Most of us know that there is important information out there on which we should base our health decisions. It might be the reason you’ve chosen to look over this little article. After all, we make our decisions and form our opinions based on the information we’ve been exposed to along the way. Having been launched headlong into the information age, most of us are already experiencing information overload, the health component of which seems to be growing most rapidly. Our main problem handling all of this information is in separating the wheat from the chaff, so to speak. Having recently gained the benefit of a good spam filter on our computer at home, I find myself dreaming of the day there’s a similar filter for B.S., if you’ll pardon my saying so.
We health care and health product consumers have every right to be cautious about the information we’re given. It seems that most sources have their own "spin”. After all, most sources of information are involved in some "for profit” health activity that they would like to promote. Of course, providing a health care service is how I pay my rent, so from the outset, I can’t claim to be impartial either, and I do have some strong opinions. Information sources that aren’t for profit, such as government agencies and consumer groups are not free from problems either; as they are often the victims of intense and frequently successful lobbying. True objectivity is a rare commodity.
The Internet, which is a "virtual” free-for-all of competing interests, allows us access to unimaginable amounts of information. Many sites of dubious purpose however, are misrepresented under the guise of public information services. Of all places where caution is warranted, the Internet is number one. My personal, least favorite is a site called "Quackwatch”, that of a medical zealot who uses propaganda disguised as truth in order to attack my own and other holistic professions.
Our trusted news reporters rarely have time to tell the whole story and more often now, copy or read press releases from various sources. Personally, I would love to know who chooses, and how they choose what is presented as "health news”.
For example, recently on the same day, I saw two conflicting television reports on health segments that would underscore the problem of partial information. The first report was from concerned dermatologists urging the public to wear sunscreen year round if sun exposure could not be avoided in order to prevent skin cancer. The second report stated that low vitamin D levels were thought to contribute to some cancers as well as other diseases such as M.S. To my knowledge, sunscreens prevent the skin from making vitamin D from sunlight, one of our most important sources. Therefore it would seem that by reducing sun exposure we may help prevent skin cancer, but we may not make enough vitamin D, thereby raising the risks of other diseases, cancers included. Incomplete bits of information such as those above leave us wondering just what the truth is.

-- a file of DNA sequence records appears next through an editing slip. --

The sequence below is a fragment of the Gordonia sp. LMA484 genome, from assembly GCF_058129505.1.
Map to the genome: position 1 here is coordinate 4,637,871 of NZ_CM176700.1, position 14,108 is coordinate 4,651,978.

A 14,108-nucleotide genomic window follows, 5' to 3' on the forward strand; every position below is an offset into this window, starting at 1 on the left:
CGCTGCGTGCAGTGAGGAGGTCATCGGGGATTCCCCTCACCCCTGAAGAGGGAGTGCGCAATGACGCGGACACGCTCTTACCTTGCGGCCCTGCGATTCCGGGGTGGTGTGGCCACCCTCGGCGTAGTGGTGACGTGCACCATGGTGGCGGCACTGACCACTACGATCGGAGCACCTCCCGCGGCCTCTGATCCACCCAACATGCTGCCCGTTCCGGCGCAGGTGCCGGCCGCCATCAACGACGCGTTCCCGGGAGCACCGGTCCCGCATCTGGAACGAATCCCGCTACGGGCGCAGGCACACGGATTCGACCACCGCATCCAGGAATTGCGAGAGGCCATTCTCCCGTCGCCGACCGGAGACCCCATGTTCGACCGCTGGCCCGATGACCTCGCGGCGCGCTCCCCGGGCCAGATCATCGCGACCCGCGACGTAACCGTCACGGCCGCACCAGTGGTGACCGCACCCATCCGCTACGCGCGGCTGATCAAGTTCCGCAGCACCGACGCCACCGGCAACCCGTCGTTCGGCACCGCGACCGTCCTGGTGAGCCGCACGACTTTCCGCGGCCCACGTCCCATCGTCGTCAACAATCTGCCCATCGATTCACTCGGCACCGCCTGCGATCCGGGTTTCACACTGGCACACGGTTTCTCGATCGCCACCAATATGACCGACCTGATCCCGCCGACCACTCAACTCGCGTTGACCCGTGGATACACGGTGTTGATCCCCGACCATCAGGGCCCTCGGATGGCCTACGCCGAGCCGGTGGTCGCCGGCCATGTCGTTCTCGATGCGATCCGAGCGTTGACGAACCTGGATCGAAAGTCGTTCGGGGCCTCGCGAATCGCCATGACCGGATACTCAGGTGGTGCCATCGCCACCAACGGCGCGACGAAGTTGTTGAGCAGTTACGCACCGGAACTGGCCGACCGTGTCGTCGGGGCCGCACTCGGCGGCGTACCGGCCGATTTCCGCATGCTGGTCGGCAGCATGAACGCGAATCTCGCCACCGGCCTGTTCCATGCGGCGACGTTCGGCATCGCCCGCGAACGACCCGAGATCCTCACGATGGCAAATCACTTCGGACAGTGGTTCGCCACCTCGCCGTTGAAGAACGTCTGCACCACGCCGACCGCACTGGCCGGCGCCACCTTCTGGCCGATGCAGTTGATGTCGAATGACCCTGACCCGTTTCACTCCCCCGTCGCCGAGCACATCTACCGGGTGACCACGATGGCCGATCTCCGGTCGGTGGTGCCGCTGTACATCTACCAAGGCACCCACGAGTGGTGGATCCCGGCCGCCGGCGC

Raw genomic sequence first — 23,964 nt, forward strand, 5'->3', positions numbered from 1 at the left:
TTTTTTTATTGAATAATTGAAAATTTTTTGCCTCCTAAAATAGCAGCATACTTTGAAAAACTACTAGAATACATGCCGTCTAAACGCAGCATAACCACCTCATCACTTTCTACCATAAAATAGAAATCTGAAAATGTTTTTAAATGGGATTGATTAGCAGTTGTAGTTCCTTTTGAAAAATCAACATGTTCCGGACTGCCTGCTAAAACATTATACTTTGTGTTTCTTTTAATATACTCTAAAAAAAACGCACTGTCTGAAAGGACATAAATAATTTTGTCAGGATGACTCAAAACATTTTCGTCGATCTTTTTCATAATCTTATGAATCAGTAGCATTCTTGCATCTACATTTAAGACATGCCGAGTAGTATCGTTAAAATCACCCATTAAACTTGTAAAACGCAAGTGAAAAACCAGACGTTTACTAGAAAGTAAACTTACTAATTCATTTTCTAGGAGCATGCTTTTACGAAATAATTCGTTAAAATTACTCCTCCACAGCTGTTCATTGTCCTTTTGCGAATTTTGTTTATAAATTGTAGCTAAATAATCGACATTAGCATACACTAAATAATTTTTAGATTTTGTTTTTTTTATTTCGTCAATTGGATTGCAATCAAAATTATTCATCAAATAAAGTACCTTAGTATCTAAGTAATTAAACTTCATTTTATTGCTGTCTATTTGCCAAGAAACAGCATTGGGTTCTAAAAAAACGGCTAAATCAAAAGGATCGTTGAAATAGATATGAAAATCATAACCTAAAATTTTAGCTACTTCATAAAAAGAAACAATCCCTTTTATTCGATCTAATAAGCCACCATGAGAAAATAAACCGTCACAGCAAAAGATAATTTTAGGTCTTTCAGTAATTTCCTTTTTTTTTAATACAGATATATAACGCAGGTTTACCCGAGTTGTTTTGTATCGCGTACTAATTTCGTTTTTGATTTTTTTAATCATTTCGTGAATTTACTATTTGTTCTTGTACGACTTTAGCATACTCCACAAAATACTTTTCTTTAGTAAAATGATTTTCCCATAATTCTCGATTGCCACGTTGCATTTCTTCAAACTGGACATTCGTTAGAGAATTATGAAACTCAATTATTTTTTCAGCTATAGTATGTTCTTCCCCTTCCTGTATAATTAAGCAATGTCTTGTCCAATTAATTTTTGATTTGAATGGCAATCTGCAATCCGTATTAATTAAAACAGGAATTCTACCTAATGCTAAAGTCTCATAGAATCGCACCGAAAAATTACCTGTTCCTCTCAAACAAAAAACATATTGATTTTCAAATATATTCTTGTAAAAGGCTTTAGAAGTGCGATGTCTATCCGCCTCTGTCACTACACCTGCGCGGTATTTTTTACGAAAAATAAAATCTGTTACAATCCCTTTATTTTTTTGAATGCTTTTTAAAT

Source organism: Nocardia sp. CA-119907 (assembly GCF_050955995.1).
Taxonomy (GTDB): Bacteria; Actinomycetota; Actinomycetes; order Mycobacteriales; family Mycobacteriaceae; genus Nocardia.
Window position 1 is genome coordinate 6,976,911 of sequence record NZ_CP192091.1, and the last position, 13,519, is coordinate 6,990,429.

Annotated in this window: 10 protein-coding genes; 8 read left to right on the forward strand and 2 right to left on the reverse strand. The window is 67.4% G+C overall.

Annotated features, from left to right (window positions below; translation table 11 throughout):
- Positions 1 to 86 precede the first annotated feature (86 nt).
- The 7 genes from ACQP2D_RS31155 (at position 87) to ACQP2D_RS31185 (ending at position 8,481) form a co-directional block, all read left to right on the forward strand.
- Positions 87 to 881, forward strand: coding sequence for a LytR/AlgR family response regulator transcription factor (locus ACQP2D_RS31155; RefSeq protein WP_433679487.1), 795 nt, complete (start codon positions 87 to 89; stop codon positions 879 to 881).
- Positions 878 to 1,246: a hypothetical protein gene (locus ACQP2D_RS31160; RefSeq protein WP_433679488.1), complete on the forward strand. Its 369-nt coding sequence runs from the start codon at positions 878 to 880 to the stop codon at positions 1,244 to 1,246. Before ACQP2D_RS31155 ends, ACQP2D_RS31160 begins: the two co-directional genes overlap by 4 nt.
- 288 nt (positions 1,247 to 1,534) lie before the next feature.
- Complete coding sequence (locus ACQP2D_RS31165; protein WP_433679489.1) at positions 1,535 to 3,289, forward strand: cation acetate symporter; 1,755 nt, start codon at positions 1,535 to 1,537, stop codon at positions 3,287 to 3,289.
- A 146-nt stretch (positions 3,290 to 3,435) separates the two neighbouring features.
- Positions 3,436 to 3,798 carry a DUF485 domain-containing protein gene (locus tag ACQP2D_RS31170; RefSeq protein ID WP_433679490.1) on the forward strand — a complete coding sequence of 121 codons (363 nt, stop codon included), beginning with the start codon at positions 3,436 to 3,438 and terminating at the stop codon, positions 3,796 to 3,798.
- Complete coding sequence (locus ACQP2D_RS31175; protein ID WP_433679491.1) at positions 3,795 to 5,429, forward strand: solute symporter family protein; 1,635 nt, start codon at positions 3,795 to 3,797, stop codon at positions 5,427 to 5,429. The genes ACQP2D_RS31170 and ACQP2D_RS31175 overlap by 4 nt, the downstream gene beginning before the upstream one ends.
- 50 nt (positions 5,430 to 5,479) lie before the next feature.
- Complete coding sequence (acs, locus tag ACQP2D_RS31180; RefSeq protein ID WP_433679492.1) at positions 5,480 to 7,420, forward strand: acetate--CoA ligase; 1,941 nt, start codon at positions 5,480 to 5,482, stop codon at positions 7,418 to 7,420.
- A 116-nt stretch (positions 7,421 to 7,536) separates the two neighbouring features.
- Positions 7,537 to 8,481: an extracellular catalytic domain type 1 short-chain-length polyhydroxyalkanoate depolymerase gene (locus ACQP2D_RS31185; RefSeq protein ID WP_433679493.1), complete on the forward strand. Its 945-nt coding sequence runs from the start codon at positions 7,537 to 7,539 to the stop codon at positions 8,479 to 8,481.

A recent investigation showed that many research findings reported in the news are subsequently found by further research to be incorrect or flawed, yet rarely are we informed of this. It is no wonder that there are a growing number of books "exposing” problems and scandal in our health care system.
Unfortunately, natural health products are not free from dubious claims either. As an example, I was recently given a data sheet on a new product, which on the surface seemed very exciting. It turned out, however, that the active components would be destroyed by digestion, yet the supplement was orally administered, rendering it ineffective. I’m sure the manufacturer knew this, but chose to market the product anyway, hoping there would be more than enough gullible buyers.
I hope that all of the above doesn’t seem like fear mongering or finger pointing. My purpose is to underscore the point that making decisions based a single source of information can be risky. It is truly a challenge to find a path through the avalanche of information we are subjected to. Most caveats suggested for other consumer products are equally applicable in the world of health. The following are a few other points to consider when you’re unsure.
• Has this information been confirmed by more than one source [is it well referenced]?
• Is this source well qualified to be offering such information?
• What is the intent of the information?
• Does the product or service make remarkable statements or promises?
• Is the one providing the information also the one who is selling you the product or service?
• Is there a regulatory body overseeing the product or service?
• Are questions dealt with in a clear and knowledgeable manner?
• Most importantly, is there a source, knowledgeable and trustworthy, that you can ask? You know you’ve found one if they occasionally reply, "I don’t know, let me ask someone I trust”.
Dr. Pepperdine is the owner of Southcare Chiropractic in Nanaimo. He can be reached at 755-1554.
This entry was posted on Saturday, May 13th, 2006 at 10:48 am and is filed under HEALTH & WELLNESS. You can follow any responses to this entry through the RSS 2.0 feed. You can leave a response, or trackback from your own site.